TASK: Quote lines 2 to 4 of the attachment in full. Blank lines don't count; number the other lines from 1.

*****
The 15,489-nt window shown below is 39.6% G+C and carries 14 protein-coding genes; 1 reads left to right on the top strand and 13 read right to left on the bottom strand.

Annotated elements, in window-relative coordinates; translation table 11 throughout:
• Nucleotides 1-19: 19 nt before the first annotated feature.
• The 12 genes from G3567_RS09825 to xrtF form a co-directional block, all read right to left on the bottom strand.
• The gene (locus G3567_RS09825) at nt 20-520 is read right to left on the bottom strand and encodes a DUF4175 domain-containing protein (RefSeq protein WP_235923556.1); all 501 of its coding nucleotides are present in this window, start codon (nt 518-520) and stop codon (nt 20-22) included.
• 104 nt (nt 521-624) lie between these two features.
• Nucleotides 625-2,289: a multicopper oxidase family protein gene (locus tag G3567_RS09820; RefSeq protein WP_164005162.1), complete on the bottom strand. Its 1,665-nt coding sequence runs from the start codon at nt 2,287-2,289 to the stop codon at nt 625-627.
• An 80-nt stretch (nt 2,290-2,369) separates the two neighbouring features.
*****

Annotated elements, in window-relative coordinates; translation table 11 throughout:
• Nucleotides 1-19: 19 nt before the first annotated feature.
• The 12 genes from G3567_RS09825 to xrtF form a co-directional block, all read right to left on the bottom strand.